Saturday, November 27, 2021

Art Carney


"I love Ed Norton and what he did for my career.  But the truth is that we couldn't have been more different.  Norton was the total extrovert, there was no way you could put down his infectious good humor.  Me? I'm a loner and a worrier."
  -- Art Carney

Merry Christmas from Six Feet Under Hollywood!  This month, we'll be visiting the graves of actors who have donned a Santa suit at one time or another in their career, and in some cases, more than once.  Take for example this week's subject, Art Carney.  Though most famously known for his role of Ed Norton on The Honeymooners, Carney played Santa no less than three times in his career, most memorably on a 1960 episode of The Twilight Zone.  More on that later.

Arthur William Matthew Carney was born in Mount Vernon, New York, on November 4, 1918.  He was the youngest of six boys to a newspaper publisher and was of Irish and Catholic descent.

From a young age, Carney aspired to a career in show business.  After high school, he got his first break as a comic singer with the Horace Heidt Orchestra, which often appeared on the radio program Pot O' Gold, one of the first money-giveaway programs of the era.  In 1941, the series made the jump to the silver screen, and Carney earned his first feature film role, albeit uncredited.

A gifted impersonator, Carney worked steadily in radio during the early 1940s, portraying such notable figures as Winston Churchill and Franklin Delano Roosevelt.  Then is 1943, he was drafted into the United States Army and served as an infantryman and machine gun crewman during World War 2.  As a member of the 28th Infantry Division, he participated in the Battle of Normandy, where a piece of shrapnel caught him in the leg.  He earned the Purple Heart and several other medals, and spent the rest of his life walking with a limp, something he often hid during his performances.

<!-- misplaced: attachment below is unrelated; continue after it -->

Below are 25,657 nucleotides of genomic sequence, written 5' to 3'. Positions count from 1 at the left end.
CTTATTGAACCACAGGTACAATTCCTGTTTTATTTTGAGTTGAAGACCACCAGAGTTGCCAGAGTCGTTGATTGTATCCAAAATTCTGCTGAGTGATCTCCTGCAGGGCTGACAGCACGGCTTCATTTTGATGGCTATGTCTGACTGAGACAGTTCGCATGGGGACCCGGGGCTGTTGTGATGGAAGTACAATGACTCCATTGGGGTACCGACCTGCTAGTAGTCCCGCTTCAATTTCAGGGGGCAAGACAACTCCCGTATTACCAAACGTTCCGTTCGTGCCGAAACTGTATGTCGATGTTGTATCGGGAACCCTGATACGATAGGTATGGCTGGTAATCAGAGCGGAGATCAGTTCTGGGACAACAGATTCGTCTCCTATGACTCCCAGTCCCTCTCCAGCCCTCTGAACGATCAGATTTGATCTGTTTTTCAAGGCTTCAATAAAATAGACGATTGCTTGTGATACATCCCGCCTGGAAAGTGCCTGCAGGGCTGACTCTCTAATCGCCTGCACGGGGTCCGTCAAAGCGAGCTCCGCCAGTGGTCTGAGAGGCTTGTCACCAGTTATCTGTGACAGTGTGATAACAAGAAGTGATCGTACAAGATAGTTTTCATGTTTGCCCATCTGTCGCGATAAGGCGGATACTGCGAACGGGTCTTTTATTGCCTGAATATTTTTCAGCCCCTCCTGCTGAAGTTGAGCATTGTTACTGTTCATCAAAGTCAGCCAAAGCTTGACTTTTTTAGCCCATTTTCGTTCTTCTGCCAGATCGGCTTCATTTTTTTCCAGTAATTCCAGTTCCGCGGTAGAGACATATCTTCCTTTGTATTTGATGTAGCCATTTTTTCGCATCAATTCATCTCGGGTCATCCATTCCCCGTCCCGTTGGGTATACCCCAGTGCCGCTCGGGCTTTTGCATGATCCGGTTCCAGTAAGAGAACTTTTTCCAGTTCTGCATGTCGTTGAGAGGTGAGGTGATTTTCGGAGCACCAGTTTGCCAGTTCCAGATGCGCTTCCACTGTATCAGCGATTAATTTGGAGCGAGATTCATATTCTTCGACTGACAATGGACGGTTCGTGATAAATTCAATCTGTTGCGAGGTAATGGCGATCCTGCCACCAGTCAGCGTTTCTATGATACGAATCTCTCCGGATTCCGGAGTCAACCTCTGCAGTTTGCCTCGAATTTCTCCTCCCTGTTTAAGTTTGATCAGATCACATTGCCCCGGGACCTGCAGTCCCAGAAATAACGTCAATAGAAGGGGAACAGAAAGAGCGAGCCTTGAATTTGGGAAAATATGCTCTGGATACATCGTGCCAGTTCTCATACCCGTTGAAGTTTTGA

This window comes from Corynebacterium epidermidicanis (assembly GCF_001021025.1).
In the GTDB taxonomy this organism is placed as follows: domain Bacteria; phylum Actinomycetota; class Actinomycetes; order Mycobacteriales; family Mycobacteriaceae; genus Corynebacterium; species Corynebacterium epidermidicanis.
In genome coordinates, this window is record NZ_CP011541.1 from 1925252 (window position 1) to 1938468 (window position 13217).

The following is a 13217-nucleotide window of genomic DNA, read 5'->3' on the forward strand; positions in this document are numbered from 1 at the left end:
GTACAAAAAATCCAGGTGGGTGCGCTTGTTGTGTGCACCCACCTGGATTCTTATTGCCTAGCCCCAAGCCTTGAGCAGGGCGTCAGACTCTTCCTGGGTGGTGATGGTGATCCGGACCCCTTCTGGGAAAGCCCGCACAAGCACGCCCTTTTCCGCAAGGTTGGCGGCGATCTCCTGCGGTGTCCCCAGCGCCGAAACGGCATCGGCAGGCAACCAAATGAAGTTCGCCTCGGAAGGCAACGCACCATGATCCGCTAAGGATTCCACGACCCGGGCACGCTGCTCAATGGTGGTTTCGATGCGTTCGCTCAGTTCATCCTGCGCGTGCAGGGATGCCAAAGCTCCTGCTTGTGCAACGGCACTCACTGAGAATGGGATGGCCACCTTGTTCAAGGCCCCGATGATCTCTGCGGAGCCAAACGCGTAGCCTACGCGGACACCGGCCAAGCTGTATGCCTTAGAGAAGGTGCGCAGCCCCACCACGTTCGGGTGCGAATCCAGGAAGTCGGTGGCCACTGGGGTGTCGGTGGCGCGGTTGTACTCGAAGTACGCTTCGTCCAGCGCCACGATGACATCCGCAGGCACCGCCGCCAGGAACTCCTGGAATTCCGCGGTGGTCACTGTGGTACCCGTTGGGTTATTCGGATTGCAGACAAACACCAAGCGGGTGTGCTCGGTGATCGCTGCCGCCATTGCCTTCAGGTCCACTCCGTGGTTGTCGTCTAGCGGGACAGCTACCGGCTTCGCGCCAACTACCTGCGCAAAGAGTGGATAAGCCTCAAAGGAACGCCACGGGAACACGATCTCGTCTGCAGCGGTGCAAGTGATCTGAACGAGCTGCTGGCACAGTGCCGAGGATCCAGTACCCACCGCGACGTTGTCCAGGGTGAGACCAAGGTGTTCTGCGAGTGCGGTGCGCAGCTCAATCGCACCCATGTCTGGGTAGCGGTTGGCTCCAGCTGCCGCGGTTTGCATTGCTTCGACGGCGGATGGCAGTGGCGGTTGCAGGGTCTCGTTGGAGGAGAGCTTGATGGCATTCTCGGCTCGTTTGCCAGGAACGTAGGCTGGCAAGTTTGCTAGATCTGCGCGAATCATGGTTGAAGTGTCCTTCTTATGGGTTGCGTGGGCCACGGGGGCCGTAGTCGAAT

After the war, Carney returned to his career in radio, appearing as a regular on The Morey Amsterdam Show.  The series later moved to television, and Carney's character of Charlie the doorman came along for the ride. Check out the opening intro on YouTube.

Then in 1950, Carney joined the cast of the CBS series Cavalcade of Stars, headlined by Jackie Gleason.  The two often appeared together as loudmouth Charlie Bratten (Gleason) and his victim Clem Finch (Carney).  Through these sketches, they developed a good working rapport with one another, and Gleason would often recruit him for other roles on the show, including that of sewer worker Ed Norton, in the domestic comedy segments known as The Honeymooners.  The segments were so successful that they were turned into a series of the same name (above), for which Carney would win multiple Emmy Awards.

In 1960, Carney took the role that inspired this holiday blog, appearing in a Christmas-themed episode of The Twlight Zone called "Night of the Meek."  A rare, dramatic role for Carney, this episode saw him as Henry Corwin, an unemployed man who earns just enough as a department store Santa to pay his bar tab.  But in a rare turn for the sci-fi and horror anthology series, this episode has a mostly happy ending.  Carney would later play Santa again in the 1970 Muppets special The Great Santa Claus Switch and the 1984 made-for-TV movie The Night They Saved Christmas.